The other addition focuses on security – the Secure Folder. Used as a sort of triage area for apps and accounts, the Secure Folder can best be described as a clean slate area. Files, apps, and content put into it are locked under any of the same security measures that are used to unlock the device (yes, including Iris). It is basically like putting a second copy of an app on your phone – for example, when putting Instagram in the Secure Folder, opening it brought up the initial login page, so that I could feasibly put in a personal or work account there depending on what configuration I wanted. It’s a power little folder that can actually be hidden for even more security.
Various other features return from previous Galaxy devices like the MultiWindow and Pop Up View for multitasking, and the gesture for One-Handed Operation. Digging through the settings shows all of these different features that don’t appear in the annoying dialog boxes to throw themselves in your face – so, users are expected to dig and find these features to hopefully use them on the regular.
But, of course, the crux of the Note 7 is the S Pen – and there is a mixture of streamlining and adding to the formula to make this iteration probably the most practical one yet. Hovering the pen tip over the screen can still provide previews into various parts of the UI and selecting multiple items is still simple with the mouse-like nature of the S Pen and its button.
Removing the S Pen (again, can’t be put in backwards anymore) while the screen is on will bring up the Air Command menu, which has a few features that return from the Note 5 and the main additions now introduced. While these shortcuts can be edited to open up pretty much any application, the main ones for the S Pen still include a straight note creation, Smart Select for some more creative captures, and Screen Write for capturing what the screen is currently showing (or scrolling, if one is currently on a scrollable page) for writing and editing and sharing.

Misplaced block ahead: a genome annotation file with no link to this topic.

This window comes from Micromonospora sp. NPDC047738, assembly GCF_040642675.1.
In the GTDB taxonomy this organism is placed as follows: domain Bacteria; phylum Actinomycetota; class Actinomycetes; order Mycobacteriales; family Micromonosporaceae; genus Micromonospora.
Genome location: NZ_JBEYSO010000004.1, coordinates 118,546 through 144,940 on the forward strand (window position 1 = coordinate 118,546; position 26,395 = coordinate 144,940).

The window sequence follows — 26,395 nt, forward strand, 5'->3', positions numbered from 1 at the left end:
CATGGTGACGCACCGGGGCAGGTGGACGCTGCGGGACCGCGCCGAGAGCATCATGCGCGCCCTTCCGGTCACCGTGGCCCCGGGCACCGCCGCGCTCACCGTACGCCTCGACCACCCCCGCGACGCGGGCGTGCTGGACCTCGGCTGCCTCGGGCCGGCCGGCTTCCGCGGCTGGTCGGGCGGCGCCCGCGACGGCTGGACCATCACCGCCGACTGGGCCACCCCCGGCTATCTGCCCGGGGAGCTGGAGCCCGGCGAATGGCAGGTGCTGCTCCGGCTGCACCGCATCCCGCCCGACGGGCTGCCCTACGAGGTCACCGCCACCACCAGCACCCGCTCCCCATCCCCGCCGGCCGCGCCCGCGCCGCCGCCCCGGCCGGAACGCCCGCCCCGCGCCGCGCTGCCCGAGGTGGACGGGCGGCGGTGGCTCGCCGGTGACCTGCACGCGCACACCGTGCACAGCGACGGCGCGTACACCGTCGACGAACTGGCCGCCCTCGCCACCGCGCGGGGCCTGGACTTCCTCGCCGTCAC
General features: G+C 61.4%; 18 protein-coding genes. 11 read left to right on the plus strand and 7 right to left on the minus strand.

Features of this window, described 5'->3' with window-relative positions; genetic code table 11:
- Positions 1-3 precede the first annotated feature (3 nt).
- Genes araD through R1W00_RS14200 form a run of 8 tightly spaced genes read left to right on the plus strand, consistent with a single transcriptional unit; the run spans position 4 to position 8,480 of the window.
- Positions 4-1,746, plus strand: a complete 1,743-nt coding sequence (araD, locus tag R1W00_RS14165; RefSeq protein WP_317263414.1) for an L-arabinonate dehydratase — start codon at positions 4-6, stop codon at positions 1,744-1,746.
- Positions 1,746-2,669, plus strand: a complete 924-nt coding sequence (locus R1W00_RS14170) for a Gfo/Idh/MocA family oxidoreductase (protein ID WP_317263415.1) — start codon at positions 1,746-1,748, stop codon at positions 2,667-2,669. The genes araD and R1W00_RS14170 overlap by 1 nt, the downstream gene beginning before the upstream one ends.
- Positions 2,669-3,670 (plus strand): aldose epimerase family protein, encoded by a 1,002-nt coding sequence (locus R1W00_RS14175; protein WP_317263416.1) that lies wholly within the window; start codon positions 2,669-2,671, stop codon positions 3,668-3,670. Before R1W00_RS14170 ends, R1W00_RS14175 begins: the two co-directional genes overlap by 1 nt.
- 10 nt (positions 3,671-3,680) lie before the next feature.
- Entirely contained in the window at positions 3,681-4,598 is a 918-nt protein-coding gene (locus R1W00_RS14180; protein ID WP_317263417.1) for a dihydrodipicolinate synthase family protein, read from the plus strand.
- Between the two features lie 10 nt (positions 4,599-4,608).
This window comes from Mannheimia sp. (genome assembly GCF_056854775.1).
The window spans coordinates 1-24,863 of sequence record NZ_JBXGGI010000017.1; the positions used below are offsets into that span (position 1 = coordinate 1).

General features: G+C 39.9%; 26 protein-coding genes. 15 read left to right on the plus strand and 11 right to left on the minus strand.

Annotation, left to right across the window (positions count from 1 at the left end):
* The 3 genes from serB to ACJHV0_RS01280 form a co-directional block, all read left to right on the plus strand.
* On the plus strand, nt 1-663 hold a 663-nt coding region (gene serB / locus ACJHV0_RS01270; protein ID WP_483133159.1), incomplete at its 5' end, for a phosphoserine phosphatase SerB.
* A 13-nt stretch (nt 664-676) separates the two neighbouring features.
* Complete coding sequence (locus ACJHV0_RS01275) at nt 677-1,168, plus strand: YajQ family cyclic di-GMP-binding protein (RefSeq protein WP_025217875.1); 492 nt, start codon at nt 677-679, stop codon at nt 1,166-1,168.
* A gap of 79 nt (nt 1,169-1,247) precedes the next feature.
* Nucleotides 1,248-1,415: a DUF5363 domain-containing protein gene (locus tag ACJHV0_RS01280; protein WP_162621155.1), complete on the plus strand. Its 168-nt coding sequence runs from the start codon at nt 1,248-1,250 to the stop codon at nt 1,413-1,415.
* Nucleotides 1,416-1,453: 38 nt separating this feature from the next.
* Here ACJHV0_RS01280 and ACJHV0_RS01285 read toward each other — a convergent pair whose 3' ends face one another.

Smart Select got one of the bigger and probably funner additions, Animation select. A frame of any size the user chooses appears and can be put over any part of the screen to record a 15 second GIF, making GIF creation just about as easy as GIF searching. Or, if you ever have that GIF you can never find, now you have the method to save it.
The Smart Select Animation can quite literally capture anything, like video content from Instagram or YouTube for easy sharing in only the easy way the S Pen does it – just hit share and it goes straight to the place of your choice. In the age of the emoji and GIF keyboards, this might be one of the trendier additions Samsung has ever put into their phones, and after a few GIF shares, we’re liking it.
The other additions to the S Pen software family are not quite as deep, but they are useful in their own rights. Magnify provides a small square to magnify parts of the screen up to 300%, which can be useful for those times when users do need to get a closer look at something.